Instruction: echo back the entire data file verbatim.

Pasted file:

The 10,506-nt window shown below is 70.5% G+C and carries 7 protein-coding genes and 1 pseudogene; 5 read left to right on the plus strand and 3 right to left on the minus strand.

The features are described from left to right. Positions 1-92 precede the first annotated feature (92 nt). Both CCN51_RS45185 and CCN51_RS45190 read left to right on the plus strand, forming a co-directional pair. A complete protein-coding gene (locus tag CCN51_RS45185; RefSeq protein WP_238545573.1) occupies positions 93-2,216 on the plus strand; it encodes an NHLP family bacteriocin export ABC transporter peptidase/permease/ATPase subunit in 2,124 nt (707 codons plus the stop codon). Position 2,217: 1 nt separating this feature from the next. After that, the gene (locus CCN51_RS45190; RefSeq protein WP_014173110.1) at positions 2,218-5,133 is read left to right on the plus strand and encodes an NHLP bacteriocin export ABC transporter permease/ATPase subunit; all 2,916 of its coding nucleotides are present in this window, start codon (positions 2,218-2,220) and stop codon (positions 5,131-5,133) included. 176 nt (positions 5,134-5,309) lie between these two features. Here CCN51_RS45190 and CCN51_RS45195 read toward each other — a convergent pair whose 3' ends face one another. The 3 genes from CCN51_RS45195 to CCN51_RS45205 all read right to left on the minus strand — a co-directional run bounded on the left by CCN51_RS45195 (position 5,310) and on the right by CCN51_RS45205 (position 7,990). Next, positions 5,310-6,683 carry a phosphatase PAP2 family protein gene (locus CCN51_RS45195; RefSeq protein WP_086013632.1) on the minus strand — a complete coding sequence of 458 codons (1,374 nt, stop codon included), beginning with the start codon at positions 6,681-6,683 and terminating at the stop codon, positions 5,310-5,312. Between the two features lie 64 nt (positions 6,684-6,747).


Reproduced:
The 10,506-nt window shown below is 70.5% G+C and carries 7 protein-coding genes and 1 pseudogene; 5 read left to right on the plus strand and 3 right to left on the minus strand.

The features are described from left to right. Positions 1-92 precede the first annotated feature (92 nt). Both CCN51_RS45185 and CCN51_RS45190 read left to right on the plus strand, forming a co-directional pair. A complete protein-coding gene (locus tag CCN51_RS45185; RefSeq protein WP_238545573.1) occupies positions 93-2,216 on the plus strand; it encodes an NHLP family bacteriocin export ABC transporter peptidase/permease/ATPase subunit in 2,124 nt (707 codons plus the stop codon). Position 2,217: 1 nt separating this feature from the next. After that, the gene (locus CCN51_RS45190; RefSeq protein WP_014173110.1) at positions 2,218-5,133 is read left to right on the plus strand and encodes an NHLP bacteriocin export ABC transporter permease/ATPase subunit; all 2,916 of its coding nucleotides are present in this window, start codon (positions 2,218-2,220) and stop codon (positions 5,131-5,133) included. 176 nt (positions 5,134-5,309) lie between these two features. Here CCN51_RS45190 and CCN51_RS45195 read toward each other — a convergent pair whose 3' ends face one another. The 3 genes from CCN51_RS45195 to CCN51_RS45205 all read right to left on the minus strand — a co-directional run bounded on the left by CCN51_RS45195 (position 5,310) and on the right by CCN51_RS45205 (position 7,990). Next, positions 5,310-6,683 carry a phosphatase PAP2 family protein gene (locus CCN51_RS45195; RefSeq protein WP_086013632.1) on the minus strand — a complete coding sequence of 458 codons (1,374 nt, stop codon included), beginning with the start codon at positions 6,681-6,683 and terminating at the stop codon, positions 5,310-5,312. Between the two features lie 64 nt (positions 6,684-6,747).